By Tony Hatton-Gore, Rewardhr Ltd
The success of small businesses is critical to the engine of economic growth. The internet has played a key role in creating a level playing field for smaller companies who can present themselves in its universally accessible shop window.
Technology is fundamental to managing the business as well as providing a route to market. Scalable, cloud based systems are accessible to companies of any size, enabling them to harness technology to analyse data and relate business process to strategic goals. This means turning values into action i.e. “walking the talk” by relating individual employee performance to business metrics.
The crucial element is commitment to quality and ensuring that business practices (regardless of the size of the organisation) stand comparison with the “best companies” (usually big ones).
It is tempting to think of reward as a big company activity because of the resources that go into managing annual processes for large numbers of employees. However, reward management can make a difference in any organisation that is committed to standards and fairness.
I recently encountered a couple of examples. A company fighting to establish itself in a very competitive sector has improved the consistency of its pay practices after the HR manager both identified this as crucial in offering a fair deal to key employees and persisted in making the business case. This promoted the credibility of management and led to improved employee engagement.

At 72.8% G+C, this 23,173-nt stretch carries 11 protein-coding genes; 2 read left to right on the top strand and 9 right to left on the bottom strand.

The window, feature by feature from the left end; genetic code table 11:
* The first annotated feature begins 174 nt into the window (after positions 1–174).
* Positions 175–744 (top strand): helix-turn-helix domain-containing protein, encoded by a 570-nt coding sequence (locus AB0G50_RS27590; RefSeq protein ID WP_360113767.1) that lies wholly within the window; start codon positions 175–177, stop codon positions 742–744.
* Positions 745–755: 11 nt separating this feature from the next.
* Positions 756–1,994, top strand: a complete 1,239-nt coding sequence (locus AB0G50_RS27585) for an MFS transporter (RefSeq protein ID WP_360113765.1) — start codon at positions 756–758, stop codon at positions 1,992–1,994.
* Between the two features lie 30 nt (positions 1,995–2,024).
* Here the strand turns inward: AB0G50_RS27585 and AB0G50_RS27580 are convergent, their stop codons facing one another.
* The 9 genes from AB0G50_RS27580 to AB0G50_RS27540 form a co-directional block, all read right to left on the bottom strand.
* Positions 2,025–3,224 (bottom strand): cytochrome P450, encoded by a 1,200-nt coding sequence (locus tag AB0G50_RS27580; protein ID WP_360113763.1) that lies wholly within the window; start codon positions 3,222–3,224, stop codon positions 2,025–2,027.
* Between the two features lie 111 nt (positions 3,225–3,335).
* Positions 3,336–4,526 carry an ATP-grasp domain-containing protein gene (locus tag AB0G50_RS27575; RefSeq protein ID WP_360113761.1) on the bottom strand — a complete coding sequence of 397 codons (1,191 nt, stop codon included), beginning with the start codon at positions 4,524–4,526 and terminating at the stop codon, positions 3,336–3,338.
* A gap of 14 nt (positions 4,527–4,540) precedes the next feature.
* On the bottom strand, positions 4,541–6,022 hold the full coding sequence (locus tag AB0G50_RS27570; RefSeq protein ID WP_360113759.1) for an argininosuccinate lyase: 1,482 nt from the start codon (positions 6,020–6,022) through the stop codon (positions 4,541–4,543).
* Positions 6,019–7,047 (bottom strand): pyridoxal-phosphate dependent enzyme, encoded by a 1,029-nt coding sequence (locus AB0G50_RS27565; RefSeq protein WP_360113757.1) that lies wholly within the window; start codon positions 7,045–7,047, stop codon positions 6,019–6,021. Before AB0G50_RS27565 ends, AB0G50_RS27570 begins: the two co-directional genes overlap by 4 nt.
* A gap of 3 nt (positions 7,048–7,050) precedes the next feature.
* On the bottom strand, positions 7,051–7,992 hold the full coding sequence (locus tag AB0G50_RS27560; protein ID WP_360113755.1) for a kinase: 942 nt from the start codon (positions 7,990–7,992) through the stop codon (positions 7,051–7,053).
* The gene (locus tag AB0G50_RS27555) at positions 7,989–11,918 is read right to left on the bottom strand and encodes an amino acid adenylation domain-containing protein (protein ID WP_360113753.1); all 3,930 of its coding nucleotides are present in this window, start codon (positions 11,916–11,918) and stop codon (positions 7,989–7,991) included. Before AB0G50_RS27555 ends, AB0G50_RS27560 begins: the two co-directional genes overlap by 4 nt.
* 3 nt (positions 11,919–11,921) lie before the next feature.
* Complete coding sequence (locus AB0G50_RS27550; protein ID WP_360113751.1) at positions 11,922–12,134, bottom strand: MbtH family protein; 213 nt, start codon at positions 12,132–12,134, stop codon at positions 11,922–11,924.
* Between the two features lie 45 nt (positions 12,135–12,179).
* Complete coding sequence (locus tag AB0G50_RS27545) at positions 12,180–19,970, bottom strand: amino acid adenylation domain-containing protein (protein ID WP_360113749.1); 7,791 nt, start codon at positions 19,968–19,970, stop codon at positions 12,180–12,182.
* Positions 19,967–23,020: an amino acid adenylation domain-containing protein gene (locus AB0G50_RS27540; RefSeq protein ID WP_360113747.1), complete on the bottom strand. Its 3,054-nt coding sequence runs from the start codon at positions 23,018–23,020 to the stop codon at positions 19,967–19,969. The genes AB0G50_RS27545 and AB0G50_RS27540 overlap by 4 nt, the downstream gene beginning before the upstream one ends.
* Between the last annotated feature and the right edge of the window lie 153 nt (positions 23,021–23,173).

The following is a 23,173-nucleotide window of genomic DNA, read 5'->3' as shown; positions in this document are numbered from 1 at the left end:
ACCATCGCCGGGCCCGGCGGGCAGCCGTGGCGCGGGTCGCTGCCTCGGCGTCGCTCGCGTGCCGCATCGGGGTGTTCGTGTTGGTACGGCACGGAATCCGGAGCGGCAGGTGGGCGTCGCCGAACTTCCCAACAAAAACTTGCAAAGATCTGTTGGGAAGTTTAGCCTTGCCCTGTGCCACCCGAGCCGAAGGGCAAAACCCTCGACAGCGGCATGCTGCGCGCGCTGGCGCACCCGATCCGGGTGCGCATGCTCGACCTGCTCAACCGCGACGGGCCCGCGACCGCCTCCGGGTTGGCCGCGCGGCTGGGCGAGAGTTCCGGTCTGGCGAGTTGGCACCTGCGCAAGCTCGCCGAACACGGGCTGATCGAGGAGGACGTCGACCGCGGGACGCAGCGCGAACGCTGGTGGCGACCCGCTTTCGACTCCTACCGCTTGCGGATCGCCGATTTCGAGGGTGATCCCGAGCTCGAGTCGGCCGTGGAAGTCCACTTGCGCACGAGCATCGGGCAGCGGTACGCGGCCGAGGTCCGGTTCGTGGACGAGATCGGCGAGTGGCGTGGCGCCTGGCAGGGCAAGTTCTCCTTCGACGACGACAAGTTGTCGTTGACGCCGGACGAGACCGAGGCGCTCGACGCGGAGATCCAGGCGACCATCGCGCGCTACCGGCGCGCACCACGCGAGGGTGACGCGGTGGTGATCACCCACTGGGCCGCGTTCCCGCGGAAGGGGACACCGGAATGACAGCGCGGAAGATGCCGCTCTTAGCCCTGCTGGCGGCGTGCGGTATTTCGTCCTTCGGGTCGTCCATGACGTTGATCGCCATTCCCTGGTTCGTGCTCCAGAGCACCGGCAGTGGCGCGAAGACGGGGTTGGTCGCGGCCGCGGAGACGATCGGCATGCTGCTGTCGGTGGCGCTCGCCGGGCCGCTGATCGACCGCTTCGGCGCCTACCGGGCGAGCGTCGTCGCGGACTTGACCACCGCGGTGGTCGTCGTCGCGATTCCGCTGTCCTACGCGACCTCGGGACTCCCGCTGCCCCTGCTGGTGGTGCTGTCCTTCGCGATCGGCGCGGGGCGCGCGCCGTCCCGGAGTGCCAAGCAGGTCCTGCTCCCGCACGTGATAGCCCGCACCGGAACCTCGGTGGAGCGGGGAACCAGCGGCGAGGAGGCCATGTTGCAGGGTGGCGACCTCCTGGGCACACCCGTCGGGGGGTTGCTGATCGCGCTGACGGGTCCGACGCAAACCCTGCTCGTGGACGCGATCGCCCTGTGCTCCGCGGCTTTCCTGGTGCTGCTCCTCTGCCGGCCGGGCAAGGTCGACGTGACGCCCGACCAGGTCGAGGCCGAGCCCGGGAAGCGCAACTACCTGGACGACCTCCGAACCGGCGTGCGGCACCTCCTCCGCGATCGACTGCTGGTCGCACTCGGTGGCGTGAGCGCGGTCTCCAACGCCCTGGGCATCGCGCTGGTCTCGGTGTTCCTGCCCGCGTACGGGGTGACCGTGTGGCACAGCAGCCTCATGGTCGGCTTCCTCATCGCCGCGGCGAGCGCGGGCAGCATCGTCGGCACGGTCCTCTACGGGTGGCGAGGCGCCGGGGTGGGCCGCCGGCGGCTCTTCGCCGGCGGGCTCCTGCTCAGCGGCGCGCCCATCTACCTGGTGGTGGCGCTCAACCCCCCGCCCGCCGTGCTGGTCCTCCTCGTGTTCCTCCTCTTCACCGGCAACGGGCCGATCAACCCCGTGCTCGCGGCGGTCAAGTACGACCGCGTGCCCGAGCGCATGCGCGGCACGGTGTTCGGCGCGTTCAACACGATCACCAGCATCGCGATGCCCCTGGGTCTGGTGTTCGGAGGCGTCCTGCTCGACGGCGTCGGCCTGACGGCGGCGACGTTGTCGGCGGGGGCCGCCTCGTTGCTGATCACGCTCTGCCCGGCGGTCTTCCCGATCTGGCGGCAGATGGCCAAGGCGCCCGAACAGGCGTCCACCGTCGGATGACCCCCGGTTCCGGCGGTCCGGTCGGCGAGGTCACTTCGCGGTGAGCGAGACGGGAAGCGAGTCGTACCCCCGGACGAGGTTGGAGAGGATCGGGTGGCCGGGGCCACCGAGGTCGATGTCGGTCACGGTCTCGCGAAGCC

In another small company a relatively new employee said with some surprise to the MD “You do what you say, don’t you?” This is an enterprise competing against larger rivals. It adheres to accredited standards in quality, processes and service; thereby authenticating its credentials. Management is committed to involving everyone in discussing how the business works; to training and development; and to being creative e.g. harnessing the resources of "friends of the business”. Critically, they also share success in the form of pay, bonuses and company events and people want to be part of it.
Reward management isn’t just a specialist area of HR, but a critical skill for all managers.
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